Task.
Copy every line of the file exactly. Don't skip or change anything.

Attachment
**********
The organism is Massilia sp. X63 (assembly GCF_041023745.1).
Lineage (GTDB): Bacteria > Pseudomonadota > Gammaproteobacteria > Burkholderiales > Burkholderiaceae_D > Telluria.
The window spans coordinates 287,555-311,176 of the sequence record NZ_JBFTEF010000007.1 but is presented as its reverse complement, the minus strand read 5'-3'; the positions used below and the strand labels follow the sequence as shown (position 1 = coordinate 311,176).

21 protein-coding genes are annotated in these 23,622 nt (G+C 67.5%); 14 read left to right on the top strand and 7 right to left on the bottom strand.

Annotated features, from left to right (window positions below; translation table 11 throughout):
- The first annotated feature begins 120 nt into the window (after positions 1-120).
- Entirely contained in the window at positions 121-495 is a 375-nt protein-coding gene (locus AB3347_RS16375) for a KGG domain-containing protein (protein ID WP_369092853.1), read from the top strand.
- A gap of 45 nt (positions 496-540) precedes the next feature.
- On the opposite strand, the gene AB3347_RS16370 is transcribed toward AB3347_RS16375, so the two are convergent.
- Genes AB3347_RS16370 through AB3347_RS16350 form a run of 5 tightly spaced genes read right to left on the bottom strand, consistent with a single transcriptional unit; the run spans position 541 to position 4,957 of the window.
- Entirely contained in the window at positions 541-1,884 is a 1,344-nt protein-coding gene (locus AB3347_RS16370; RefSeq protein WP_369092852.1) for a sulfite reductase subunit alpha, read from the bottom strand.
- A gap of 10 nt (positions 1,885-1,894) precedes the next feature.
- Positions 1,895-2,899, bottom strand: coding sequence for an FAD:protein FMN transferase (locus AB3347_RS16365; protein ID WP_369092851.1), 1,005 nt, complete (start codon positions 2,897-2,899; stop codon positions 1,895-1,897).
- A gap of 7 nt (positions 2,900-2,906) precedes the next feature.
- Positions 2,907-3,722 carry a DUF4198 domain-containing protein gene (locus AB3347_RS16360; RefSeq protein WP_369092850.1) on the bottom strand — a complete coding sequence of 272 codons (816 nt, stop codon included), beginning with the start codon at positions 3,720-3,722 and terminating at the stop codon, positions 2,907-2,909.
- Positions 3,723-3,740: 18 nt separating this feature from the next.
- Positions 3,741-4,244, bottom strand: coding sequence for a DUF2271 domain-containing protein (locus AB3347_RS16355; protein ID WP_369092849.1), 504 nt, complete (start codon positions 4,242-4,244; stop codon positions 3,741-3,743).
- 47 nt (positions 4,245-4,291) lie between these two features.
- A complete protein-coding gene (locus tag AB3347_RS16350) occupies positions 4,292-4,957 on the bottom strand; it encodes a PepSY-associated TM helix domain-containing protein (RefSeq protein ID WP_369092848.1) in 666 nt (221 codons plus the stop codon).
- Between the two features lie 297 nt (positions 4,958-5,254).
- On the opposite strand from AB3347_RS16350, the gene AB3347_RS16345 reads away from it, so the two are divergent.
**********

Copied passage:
The organism is Massilia sp. X63 (assembly GCF_041023745.1).
Lineage (GTDB): Bacteria > Pseudomonadota > Gammaproteobacteria > Burkholderiales > Burkholderiaceae_D > Telluria.
The window spans coordinates 287,555-311,176 of the sequence record NZ_JBFTEF010000007.1 but is presented as its reverse complement, the minus strand read 5'-3'; the positions used below and the strand labels follow the sequence as shown (position 1 = coordinate 311,176).

21 protein-coding genes are annotated in these 23,622 nt (G+C 67.5%); 14 read left to right on the top strand and 7 right to left on the bottom strand.

Annotated features, from left to right (window positions below; translation table 11 throughout):
- The first annotated feature begins 120 nt into the window (after positions 1-120).
- Entirely contained in the window at positions 121-495 is a 375-nt protein-coding gene (locus AB3347_RS16375) for a KGG domain-containing protein (protein ID WP_369092853.1), read from the top strand.
- A gap of 45 nt (positions 496-540) precedes the next feature.
- On the opposite strand, the gene AB3347_RS16370 is transcribed toward AB3347_RS16375, so the two are convergent.
- Genes AB3347_RS16370 through AB3347_RS16350 form a run of 5 tightly spaced genes read right to left on the bottom strand, consistent with a single transcriptional unit; the run spans position 541 to position 4,957 of the window.
- Entirely contained in the window at positions 541-1,884 is a 1,344-nt protein-coding gene (locus AB3347_RS16370; RefSeq protein WP_369092852.1) for a sulfite reductase subunit alpha, read from the bottom strand.
- A gap of 10 nt (positions 1,885-1,894) precedes the next feature.
- Positions 1,895-2,899, bottom strand: coding sequence for an FAD:protein FMN transferase (locus AB3347_RS16365; protein ID WP_369092851.1), 1,005 nt, complete (start codon positions 2,897-2,899; stop codon positions 1,895-1,897).
- A gap of 7 nt (positions 2,900-2,906) precedes the next feature.
- Positions 2,907-3,722 carry a DUF4198 domain-containing protein gene (locus AB3347_RS16360; RefSeq protein WP_369092850.1) on the bottom strand — a complete coding sequence of 272 codons (816 nt, stop codon included), beginning with the start codon at positions 3,720-3,722 and terminating at the stop codon, positions 2,907-2,909.
- Positions 3,723-3,740: 18 nt separating this feature from the next.
- Positions 3,741-4,244, bottom strand: coding sequence for a DUF2271 domain-containing protein (locus AB3347_RS16355; protein ID WP_369092849.1), 504 nt, complete (start codon positions 4,242-4,244; stop codon positions 3,741-3,743).
- 47 nt (positions 4,245-4,291) lie between these two features.
- A complete protein-coding gene (locus tag AB3347_RS16350) occupies positions 4,292-4,957 on the bottom strand; it encodes a PepSY-associated TM helix domain-containing protein (RefSeq protein ID WP_369092848.1) in 666 nt (221 codons plus the stop codon).
- Between the two features lie 297 nt (positions 4,958-5,254).
- On the opposite strand from AB3347_RS16350, the gene AB3347_RS16345 reads away from it, so the two are divergent.